||Not consistent with
limiting warming below 2°C as it would require many other countries to
make a comparably greater effort and much deeper reductions.
||If all governments put forward
this inadequate position, then warming likely to exceed 3–4°C.
Shale Oil & Shale Gas
New Pipelines Evade Federal Regulation
More than a half a million miles of new pipeline will be built in the United States by 2035, industry projections anticipate the need for half a trillion --
yes, trillion -- dollars of investment in systems to move oil and gas around
the country over the next twenty years.
More than a hundred major pipeline projects are currently
planned for the next five years in North America.
Right now, each federal inspector is responsible for almost enough pipeline
to circle the earth. With the addition of hundreds of thousands of extra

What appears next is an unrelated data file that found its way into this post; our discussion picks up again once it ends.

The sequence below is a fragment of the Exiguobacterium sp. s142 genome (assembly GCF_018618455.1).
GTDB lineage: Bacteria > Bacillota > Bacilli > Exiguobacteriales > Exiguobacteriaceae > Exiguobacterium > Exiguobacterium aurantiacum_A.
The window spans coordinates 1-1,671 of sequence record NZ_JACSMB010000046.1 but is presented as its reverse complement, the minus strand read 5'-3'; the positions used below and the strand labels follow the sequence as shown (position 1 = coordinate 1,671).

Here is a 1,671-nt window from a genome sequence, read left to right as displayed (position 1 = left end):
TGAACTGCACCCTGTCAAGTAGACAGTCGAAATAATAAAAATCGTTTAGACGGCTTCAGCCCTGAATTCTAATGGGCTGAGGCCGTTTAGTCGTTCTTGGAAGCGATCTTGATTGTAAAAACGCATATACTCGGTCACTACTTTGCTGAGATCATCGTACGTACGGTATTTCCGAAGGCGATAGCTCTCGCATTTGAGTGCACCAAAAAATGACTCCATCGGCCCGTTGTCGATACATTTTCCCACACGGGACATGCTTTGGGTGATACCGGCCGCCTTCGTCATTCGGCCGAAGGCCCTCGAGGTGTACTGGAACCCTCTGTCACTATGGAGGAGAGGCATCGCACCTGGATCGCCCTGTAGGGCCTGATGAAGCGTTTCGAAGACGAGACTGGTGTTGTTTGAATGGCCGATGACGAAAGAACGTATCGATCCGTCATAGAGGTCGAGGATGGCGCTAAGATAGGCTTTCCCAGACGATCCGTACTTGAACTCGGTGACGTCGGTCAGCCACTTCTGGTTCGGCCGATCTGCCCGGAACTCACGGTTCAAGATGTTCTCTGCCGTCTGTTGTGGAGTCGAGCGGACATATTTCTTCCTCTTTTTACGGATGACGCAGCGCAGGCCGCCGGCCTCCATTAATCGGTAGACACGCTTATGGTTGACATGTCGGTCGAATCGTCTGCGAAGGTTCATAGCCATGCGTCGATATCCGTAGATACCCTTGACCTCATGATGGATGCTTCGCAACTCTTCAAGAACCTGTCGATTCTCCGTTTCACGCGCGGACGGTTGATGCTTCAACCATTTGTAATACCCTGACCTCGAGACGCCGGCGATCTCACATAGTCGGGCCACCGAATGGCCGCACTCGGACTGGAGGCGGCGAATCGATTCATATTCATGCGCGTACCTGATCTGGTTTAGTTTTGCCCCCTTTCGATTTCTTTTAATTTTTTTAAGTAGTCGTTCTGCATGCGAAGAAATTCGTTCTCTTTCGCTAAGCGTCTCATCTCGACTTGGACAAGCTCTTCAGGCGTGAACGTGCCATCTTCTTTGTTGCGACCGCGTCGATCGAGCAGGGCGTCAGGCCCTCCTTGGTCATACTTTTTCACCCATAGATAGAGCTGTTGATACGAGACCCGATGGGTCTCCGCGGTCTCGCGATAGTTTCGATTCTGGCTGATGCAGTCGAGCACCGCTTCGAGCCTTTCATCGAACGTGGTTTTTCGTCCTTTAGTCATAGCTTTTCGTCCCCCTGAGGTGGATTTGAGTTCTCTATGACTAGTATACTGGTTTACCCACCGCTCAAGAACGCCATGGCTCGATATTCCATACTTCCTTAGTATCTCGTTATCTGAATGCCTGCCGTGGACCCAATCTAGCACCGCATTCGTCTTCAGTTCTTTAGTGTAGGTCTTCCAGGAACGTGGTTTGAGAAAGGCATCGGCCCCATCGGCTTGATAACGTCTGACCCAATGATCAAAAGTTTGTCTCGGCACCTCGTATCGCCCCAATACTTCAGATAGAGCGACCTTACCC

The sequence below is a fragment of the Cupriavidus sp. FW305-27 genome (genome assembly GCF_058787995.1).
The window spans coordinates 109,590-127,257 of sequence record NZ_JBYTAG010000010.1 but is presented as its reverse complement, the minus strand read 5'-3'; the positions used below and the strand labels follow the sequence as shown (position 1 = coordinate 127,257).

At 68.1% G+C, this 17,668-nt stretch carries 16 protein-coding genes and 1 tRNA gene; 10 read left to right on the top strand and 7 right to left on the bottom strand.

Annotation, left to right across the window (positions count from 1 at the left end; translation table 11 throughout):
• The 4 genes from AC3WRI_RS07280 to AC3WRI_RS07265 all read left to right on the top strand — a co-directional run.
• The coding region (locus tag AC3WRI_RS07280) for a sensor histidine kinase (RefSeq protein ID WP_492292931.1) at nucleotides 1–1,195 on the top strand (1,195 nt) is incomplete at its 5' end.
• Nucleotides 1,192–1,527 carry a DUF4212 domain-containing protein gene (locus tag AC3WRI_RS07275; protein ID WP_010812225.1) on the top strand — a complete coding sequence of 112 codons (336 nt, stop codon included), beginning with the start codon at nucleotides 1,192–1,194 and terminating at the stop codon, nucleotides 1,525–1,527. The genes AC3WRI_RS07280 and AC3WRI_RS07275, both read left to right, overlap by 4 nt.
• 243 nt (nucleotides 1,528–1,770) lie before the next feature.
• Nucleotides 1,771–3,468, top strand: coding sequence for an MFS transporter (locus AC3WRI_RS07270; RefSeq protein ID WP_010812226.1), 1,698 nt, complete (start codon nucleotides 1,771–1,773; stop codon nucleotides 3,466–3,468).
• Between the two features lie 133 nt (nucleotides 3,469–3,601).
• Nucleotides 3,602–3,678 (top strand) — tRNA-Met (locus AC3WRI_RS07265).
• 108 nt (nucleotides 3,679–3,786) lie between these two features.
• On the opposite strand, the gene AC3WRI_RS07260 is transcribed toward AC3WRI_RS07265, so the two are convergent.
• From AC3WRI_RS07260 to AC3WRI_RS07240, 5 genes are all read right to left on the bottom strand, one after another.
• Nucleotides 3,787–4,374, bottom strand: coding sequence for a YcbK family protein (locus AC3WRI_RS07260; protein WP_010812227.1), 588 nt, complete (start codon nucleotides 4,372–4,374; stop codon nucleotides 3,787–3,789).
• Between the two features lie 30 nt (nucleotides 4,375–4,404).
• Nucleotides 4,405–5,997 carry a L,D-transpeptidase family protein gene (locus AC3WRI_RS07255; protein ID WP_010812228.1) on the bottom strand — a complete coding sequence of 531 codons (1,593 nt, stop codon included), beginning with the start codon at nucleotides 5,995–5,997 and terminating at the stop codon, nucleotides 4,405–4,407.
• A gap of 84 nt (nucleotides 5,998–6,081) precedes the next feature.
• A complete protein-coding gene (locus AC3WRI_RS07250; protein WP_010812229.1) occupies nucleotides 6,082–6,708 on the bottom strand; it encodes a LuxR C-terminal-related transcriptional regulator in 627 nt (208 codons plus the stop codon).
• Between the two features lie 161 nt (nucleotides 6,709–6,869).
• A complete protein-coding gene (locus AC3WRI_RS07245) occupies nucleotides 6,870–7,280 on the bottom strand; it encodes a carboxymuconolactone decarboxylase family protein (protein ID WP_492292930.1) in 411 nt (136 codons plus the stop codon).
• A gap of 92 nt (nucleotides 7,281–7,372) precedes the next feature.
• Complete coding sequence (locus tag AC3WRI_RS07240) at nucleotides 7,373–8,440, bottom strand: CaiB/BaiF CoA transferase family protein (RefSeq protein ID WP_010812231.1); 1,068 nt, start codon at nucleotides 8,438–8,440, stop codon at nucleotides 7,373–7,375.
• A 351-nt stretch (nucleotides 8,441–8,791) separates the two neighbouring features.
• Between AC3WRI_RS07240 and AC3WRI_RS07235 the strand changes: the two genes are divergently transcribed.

miles, it's not clear how they’ll be able to keep up.
$1.1 Trillion being gambled on $95 per barrel oil
2015-2025 Natural Gas plants to be surplus to
requirements:- $82 billion in Canada, $71bn in the US and $68bn in
Australia, with the rest of the world, led by
Russia and Indonesia, accounting for the remaining $59bn.
(Shell is the biggest player in the market and $85bn would not be needed).
has been touted as an environmentally friendly substitute to coal and oil
production, but a
new report estimates enough gas is leaking to negate most of the
climate benefits. Methane leaks at natural gas sites can make the
process nearly or as carbon-intensive as coal.
How can we curb the HUGE
US export of
liquid Natural Gas that causes an increase in
price at home?
Database of global Exploration
Exxon Mobil BHP Billiton
Standard Chartered Bank
|Loans to Oil & Gas Companies:
Oil & Gas CEOs declare action on climate change
BG Group, BP, Eni, Pemex, Reliance Industries, Repsol,
Saudi Aramco, Shell, Statoil and Total
|JP Morgan Chase
|Bank of America
CRAZY Italian Oil Corp, Eni,
explore in the Arctic even knowing they need Oil to be $122 a barrel just to
break even !
IMF study June
2015: a massive $5.3 trillion
is spent worldwide on fossil fuel subsidies